China's wildlife consumption ban explained
China has officially banned the consumption and trade of wild animals in the country in the fight against Covid-19.
BEIJING — China announced on Monday that the country has banned the consumption and trade of wildlife with immediate effect amid the ongoing Covid-19 outbreak.
Hunting or transporting wild animals for eating purposes will also be prohibited under the ban.
Scientists in China suspect that the new coronavirus has spread from wild animals to humans, but this has not been proven yet.
This includes wild animals protected by law, terrestrial animals and terrestrial wild animals that are being raised in breeding farms, the South China Morning Post reports, citing the People's Daily. Animals such as civet cats, wild boars, deer, blue peacocks and pigeons will all be protected under the ban.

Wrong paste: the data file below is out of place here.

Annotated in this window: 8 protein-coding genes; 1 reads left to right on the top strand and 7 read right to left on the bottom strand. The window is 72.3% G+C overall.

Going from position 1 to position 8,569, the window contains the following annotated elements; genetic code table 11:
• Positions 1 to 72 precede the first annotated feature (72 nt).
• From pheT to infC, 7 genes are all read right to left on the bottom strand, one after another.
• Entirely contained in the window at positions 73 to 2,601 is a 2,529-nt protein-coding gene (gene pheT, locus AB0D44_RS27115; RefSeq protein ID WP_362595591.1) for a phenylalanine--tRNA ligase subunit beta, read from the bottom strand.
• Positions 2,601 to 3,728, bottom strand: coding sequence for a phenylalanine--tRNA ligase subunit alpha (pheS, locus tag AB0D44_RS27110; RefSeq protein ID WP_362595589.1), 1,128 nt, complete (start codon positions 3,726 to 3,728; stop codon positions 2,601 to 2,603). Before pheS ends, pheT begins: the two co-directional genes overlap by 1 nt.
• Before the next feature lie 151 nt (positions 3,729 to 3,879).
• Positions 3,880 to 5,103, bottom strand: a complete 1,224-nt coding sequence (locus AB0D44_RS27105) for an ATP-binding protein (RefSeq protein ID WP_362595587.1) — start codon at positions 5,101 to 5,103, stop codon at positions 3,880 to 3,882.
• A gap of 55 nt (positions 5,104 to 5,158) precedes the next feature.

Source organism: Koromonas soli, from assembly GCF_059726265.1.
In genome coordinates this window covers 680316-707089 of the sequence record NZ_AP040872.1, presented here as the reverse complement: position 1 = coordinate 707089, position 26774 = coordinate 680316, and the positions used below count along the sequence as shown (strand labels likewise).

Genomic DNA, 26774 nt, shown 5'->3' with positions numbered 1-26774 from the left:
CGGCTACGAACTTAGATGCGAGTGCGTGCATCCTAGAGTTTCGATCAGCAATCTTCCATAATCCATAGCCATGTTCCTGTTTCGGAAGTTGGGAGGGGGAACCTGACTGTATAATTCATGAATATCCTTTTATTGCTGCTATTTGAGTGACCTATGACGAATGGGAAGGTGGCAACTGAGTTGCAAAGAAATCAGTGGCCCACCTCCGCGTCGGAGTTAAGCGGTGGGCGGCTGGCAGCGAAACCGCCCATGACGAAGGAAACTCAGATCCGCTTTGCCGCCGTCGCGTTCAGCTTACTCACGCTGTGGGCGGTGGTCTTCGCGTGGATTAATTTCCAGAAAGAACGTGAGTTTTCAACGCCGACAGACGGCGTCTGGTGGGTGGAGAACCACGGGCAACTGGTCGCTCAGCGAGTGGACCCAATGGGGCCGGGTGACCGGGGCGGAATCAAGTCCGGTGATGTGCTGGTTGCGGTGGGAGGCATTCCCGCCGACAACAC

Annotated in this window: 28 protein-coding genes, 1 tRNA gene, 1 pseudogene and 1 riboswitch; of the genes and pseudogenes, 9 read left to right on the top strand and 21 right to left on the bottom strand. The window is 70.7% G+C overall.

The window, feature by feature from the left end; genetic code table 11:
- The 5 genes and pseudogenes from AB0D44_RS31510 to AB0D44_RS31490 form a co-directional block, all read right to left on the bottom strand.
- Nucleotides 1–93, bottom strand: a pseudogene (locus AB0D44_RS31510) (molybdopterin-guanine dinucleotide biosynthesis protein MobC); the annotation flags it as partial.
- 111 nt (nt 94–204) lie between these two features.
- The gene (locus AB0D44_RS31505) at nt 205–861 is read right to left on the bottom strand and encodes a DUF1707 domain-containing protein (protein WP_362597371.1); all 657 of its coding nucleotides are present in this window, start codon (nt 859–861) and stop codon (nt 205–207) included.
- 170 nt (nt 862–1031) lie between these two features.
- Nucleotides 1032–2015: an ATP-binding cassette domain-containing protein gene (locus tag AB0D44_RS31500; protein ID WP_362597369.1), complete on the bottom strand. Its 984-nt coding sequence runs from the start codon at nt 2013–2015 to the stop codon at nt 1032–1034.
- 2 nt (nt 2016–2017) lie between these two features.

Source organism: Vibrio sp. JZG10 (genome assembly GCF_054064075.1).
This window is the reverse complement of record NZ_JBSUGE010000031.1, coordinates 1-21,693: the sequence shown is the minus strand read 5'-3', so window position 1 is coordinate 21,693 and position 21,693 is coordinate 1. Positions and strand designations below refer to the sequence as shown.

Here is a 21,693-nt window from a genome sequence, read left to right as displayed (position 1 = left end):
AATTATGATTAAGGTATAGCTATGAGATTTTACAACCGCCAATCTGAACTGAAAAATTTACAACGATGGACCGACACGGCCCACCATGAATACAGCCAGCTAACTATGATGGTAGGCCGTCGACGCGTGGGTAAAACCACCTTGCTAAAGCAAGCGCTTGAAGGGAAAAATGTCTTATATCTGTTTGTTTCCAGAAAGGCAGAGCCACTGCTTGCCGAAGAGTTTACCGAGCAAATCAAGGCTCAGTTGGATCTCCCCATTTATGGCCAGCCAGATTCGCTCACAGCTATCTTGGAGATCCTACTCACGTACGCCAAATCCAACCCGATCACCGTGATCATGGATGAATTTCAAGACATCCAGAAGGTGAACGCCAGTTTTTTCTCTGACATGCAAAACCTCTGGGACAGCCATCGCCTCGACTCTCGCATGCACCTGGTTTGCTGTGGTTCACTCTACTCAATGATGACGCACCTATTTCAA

According to Reuters, these wild animals can be used for medical or scientific purposes but will be subject to inspection and strict examination.
Aquatic animals, livestock, poultry and other animals are exempt from the ban.
China's wildlife protection laws, which was brought into effect in 1989, included loopholes that allowed consumption of wild animals and captive breeding of wildlife for commercial purposes, the South China Morning Post reports.
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